Quantitative chemical biosensing by bacterial chemotaxis in microfluidic chips.

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Ressource 1Download: Roggo_et_al-2018-Environmental_Microbiology.pdf (1620.11 [Ko])
State: Public
Version: Final published version
Secondary document(s)
Download: Roggo_SI.pdf (5264.19 [Ko])
State: Public
Version: Supplementary document
Serval ID
serval:BIB_A44B85643995
Type
Article: article from journal or magazin.
Collection
Publications
Institution
Title
Quantitative chemical biosensing by bacterial chemotaxis in microfluidic chips.
Journal
Environmental microbiology
Author(s)
Roggo C., Picioreanu C., Richard X., Mazza C., van Lintel H., van der Meer J.R.
ISSN
1462-2920 (Electronic)
ISSN-L
1462-2912
Publication state
Published
Issued date
01/2018
Peer-reviewed
Oui
Volume
20
Number
1
Pages
241-258
Language
english
Notes
Publication types: Journal Article ; Research Support, Non-U.S. Gov't
Publication Status: ppublish
Abstract
Whole-cell bacterial bioreporters are proposed as alternatives to chemical analysis of, for example, pollutants in environmental compartments. Commonly based on reporter gene induction, bioreporters produce a detectable signal within 30 min to a few hours after exposure to the chemical target, which is impractical for applications aiming at a fast response. In an attempt to attain faster readout but maintain flexibility of chemical targeting, we explored the concept for quantitative chemical sensing by bacterial chemotaxis. Chemotaxis was quantified from enrichment of cells across a 600 µm-wide chemical gradient stabilized by parallel flow in a microfluidic chip, further supported by transport and chemotaxis steady state and kinetic modelling. As proof-of-concept, we quantified Escherichia coli chemotaxis towards serine, aspartate and methylaspartate as a function of attractant concentration and exposure time. E. coli chemotaxis enrichment increased sharply between 0 and 10 µM serine, before saturating at 100 µM. The chemotaxis accumulation rate was maximal at 10 µM serine, leading to observable cell enrichment within 5 min. The potential application for biosensing of environmental toxicants was investigated by quantifying chemotaxis of Cupriavidus pinatubonensis JMP134 towards the herbicide 2,4-dichlorophenoxyacetate. Our results show that bacterial chemotaxis can be quantified on a scale of minutes and may be used for developing faster bioreporter assays.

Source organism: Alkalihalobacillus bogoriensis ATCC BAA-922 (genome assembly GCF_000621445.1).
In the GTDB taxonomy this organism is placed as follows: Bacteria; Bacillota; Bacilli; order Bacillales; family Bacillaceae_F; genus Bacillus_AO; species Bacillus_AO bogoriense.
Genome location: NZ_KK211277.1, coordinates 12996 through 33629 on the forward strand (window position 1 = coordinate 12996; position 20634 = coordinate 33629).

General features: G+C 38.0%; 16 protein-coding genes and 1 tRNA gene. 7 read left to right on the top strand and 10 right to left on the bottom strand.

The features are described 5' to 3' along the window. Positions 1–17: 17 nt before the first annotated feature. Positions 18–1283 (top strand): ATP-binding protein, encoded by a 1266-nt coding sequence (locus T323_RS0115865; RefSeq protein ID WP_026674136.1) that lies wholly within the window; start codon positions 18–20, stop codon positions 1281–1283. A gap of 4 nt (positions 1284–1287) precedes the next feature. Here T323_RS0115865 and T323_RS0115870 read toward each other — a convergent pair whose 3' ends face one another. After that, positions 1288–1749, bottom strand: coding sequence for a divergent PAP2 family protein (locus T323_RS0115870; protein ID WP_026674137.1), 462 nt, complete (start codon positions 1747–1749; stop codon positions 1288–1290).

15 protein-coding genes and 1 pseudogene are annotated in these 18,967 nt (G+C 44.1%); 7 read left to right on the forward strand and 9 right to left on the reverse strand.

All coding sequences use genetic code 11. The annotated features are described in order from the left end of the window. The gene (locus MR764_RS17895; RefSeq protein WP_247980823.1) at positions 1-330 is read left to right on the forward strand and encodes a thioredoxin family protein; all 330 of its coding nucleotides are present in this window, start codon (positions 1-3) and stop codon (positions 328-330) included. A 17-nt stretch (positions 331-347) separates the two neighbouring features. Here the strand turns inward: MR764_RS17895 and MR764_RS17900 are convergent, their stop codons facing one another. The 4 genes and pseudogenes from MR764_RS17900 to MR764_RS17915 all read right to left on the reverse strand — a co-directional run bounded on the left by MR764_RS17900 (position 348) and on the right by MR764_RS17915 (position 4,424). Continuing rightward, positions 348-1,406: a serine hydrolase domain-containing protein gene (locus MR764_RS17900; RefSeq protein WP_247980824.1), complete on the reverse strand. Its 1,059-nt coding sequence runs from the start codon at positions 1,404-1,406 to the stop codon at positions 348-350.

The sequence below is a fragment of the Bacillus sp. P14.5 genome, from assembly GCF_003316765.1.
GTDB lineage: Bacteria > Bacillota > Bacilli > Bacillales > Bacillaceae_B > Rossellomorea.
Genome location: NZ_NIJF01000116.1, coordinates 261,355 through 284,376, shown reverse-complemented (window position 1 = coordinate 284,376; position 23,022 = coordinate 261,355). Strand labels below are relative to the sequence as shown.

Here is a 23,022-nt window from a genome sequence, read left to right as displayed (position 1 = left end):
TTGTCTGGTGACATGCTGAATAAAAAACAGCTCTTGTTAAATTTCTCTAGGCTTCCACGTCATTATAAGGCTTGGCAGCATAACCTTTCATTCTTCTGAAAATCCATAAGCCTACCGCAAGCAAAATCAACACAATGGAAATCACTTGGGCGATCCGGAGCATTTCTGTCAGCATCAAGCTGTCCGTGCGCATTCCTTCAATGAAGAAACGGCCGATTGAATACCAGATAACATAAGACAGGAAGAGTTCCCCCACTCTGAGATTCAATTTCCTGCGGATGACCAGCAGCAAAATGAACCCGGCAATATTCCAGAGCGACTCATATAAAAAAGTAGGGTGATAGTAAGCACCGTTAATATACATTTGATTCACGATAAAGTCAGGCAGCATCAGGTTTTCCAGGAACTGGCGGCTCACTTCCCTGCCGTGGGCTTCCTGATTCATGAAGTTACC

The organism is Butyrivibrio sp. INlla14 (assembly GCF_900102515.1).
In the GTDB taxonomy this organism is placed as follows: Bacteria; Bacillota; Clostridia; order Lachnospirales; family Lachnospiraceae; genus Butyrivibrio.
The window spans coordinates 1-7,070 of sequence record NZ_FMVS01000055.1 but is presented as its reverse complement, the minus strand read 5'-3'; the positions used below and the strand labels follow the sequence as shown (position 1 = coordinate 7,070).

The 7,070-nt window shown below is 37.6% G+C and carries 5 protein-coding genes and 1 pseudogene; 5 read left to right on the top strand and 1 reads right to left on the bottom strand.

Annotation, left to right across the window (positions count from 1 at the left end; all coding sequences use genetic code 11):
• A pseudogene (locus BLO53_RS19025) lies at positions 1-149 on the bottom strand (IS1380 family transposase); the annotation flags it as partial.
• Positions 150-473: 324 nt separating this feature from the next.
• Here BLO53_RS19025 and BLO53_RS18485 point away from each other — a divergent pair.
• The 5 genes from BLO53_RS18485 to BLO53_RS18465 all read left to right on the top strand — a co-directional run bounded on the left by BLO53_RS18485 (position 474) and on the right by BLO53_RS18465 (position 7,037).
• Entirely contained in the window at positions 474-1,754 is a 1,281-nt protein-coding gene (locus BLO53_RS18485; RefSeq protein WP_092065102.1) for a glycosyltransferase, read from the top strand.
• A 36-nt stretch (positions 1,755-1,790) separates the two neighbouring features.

Keywords
2,4-Dichlorophenoxyacetic Acid/analysis, Aspartic Acid/analysis, Biosensing Techniques/methods, Chemotaxis/physiology, Cupriavidus/physiology, Environmental Pollutants/analysis, Escherichia coli/physiology, Herbicides/analysis, Microfluidics/methods, Serine/chemistry
Pubmed
Web of science
Open Access
Yes
Create date
22/11/2017 10:24
Last modification date
20/08/2019 16:09
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